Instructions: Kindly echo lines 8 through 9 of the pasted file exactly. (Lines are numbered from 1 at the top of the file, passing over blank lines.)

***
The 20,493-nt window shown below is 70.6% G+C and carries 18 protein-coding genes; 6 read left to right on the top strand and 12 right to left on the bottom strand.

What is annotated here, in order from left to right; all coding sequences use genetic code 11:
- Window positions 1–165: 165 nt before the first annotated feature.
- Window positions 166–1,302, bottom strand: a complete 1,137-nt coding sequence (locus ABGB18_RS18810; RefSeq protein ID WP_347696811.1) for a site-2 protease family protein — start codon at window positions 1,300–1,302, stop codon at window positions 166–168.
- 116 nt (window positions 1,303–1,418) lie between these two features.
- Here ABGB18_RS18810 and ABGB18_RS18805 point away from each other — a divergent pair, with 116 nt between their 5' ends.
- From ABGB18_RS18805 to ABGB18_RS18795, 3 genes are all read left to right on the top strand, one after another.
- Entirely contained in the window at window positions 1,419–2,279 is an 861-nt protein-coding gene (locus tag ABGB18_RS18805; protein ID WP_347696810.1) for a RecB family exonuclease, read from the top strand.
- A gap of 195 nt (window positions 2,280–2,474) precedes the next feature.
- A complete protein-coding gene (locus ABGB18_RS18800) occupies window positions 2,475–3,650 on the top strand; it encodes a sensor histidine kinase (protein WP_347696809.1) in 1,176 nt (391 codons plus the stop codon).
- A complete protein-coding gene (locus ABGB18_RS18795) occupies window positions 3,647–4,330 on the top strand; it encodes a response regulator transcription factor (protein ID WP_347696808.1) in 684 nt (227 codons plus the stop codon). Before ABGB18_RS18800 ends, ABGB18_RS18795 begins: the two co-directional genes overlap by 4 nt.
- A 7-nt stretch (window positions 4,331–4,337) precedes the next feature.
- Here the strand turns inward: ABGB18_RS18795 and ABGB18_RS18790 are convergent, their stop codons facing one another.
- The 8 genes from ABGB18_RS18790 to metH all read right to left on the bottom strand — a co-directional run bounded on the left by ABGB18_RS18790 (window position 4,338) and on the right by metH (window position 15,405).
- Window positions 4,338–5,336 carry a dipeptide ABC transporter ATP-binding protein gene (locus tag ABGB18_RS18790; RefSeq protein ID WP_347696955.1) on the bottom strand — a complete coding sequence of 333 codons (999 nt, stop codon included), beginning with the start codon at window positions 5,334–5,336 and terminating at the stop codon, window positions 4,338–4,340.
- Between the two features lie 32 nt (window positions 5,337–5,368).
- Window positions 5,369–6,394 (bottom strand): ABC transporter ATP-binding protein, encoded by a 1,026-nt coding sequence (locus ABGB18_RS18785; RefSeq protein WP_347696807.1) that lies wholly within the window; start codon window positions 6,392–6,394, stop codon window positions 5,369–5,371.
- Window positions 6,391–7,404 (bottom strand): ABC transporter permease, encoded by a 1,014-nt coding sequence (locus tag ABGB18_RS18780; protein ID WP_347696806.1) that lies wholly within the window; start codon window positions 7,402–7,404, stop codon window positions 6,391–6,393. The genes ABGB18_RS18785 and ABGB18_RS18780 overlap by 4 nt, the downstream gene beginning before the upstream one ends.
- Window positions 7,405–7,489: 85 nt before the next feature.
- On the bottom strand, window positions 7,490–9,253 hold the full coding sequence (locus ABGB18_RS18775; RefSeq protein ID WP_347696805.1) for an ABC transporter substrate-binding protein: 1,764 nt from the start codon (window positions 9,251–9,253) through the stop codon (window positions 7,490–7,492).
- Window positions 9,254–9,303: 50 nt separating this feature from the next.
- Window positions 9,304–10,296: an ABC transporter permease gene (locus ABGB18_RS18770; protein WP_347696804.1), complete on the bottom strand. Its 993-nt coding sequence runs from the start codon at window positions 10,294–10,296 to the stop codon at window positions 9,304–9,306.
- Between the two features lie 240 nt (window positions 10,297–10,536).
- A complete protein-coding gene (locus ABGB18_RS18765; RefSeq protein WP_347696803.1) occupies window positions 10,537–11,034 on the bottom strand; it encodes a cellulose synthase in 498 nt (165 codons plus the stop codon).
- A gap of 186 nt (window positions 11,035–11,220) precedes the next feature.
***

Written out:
- Entirely contained in the window at window positions 1,419–2,279 is an 861-nt protein-coding gene (locus tag ABGB18_RS18805; protein ID WP_347696810.1) for a RecB family exonuclease, read from the top strand.
- A gap of 195 nt (window positions 2,280–2,474) precedes the next feature.